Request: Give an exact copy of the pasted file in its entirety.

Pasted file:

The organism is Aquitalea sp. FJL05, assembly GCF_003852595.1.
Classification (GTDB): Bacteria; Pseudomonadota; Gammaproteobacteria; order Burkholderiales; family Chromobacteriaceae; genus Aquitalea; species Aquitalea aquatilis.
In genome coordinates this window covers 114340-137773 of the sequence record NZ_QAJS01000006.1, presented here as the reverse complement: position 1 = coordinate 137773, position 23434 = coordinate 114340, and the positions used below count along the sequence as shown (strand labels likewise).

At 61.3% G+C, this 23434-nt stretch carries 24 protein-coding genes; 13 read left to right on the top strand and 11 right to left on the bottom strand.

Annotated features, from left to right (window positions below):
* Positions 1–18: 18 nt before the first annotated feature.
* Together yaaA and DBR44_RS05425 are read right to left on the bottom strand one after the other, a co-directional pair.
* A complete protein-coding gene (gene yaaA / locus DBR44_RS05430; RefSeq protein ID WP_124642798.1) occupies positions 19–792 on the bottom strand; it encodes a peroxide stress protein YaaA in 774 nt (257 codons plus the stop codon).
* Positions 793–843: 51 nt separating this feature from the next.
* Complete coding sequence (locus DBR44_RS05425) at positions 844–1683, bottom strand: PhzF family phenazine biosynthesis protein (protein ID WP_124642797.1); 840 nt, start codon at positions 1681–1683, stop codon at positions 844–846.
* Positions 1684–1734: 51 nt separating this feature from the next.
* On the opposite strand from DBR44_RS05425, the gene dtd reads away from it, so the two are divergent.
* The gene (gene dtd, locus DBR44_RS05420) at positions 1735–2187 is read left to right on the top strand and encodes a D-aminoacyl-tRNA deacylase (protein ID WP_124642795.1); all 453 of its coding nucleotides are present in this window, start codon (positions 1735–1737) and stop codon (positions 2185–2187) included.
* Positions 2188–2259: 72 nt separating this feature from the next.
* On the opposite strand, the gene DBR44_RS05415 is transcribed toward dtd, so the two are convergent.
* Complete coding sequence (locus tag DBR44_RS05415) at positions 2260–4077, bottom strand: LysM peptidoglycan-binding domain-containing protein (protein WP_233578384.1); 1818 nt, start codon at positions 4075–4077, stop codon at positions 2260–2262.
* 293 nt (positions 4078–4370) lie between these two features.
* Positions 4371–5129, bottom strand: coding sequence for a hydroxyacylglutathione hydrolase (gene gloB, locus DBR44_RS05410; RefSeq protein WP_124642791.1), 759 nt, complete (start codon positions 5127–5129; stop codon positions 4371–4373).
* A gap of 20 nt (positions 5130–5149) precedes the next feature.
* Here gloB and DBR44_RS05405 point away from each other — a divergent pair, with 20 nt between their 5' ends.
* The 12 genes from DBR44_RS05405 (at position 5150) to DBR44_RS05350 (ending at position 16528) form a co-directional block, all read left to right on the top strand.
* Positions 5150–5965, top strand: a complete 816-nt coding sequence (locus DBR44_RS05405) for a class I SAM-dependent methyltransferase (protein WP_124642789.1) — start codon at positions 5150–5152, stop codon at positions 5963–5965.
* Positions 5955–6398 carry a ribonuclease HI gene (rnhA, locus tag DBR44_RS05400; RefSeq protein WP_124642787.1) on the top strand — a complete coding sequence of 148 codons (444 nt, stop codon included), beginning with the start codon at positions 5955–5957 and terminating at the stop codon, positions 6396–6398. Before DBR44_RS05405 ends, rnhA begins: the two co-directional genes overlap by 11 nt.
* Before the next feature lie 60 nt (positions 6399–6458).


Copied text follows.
The organism is Aquitalea sp. FJL05, assembly GCF_003852595.1.
Classification (GTDB): Bacteria; Pseudomonadota; Gammaproteobacteria; order Burkholderiales; family Chromobacteriaceae; genus Aquitalea; species Aquitalea aquatilis.
In genome coordinates this window covers 114340-137773 of the sequence record NZ_QAJS01000006.1, presented here as the reverse complement: position 1 = coordinate 137773, position 23434 = coordinate 114340, and the positions used below count along the sequence as shown (strand labels likewise).

At 61.3% G+C, this 23434-nt stretch carries 24 protein-coding genes; 13 read left to right on the top strand and 11 right to left on the bottom strand.

Annotated features, from left to right (window positions below):
* Positions 1–18: 18 nt before the first annotated feature.
* Together yaaA and DBR44_RS05425 are read right to left on the bottom strand one after the other, a co-directional pair.
* A complete protein-coding gene (gene yaaA / locus DBR44_RS05430; RefSeq protein ID WP_124642798.1) occupies positions 19–792 on the bottom strand; it encodes a peroxide stress protein YaaA in 774 nt (257 codons plus the stop codon).
* Positions 793–843: 51 nt separating this feature from the next.
* Complete coding sequence (locus DBR44_RS05425) at positions 844–1683, bottom strand: PhzF family phenazine biosynthesis protein (protein ID WP_124642797.1); 840 nt, start codon at positions 1681–1683, stop codon at positions 844–846.
* Positions 1684–1734: 51 nt separating this feature from the next.
* On the opposite strand from DBR44_RS05425, the gene dtd reads away from it, so the two are divergent.
* The gene (gene dtd, locus DBR44_RS05420) at positions 1735–2187 is read left to right on the top strand and encodes a D-aminoacyl-tRNA deacylase (protein ID WP_124642795.1); all 453 of its coding nucleotides are present in this window, start codon (positions 1735–1737) and stop codon (positions 2185–2187) included.
* Positions 2188–2259: 72 nt separating this feature from the next.
* On the opposite strand, the gene DBR44_RS05415 is transcribed toward dtd, so the two are convergent.
* Complete coding sequence (locus tag DBR44_RS05415) at positions 2260–4077, bottom strand: LysM peptidoglycan-binding domain-containing protein (protein WP_233578384.1); 1818 nt, start codon at positions 4075–4077, stop codon at positions 2260–2262.
* 293 nt (positions 4078–4370) lie between these two features.
* Positions 4371–5129, bottom strand: coding sequence for a hydroxyacylglutathione hydrolase (gene gloB, locus DBR44_RS05410; RefSeq protein WP_124642791.1), 759 nt, complete (start codon positions 5127–5129; stop codon positions 4371–4373).
* A gap of 20 nt (positions 5130–5149) precedes the next feature.
* Here gloB and DBR44_RS05405 point away from each other — a divergent pair, with 20 nt between their 5' ends.
* The 12 genes from DBR44_RS05405 (at position 5150) to DBR44_RS05350 (ending at position 16528) form a co-directional block, all read left to right on the top strand.
* Positions 5150–5965, top strand: a complete 816-nt coding sequence (locus DBR44_RS05405) for a class I SAM-dependent methyltransferase (protein WP_124642789.1) — start codon at positions 5150–5152, stop codon at positions 5963–5965.
* Positions 5955–6398 carry a ribonuclease HI gene (rnhA, locus tag DBR44_RS05400; RefSeq protein WP_124642787.1) on the top strand — a complete coding sequence of 148 codons (444 nt, stop codon included), beginning with the start codon at positions 5955–5957 and terminating at the stop codon, positions 6396–6398. Before DBR44_RS05405 ends, rnhA begins: the two co-directional genes overlap by 11 nt.
* Before the next feature lie 60 nt (positions 6399–6458).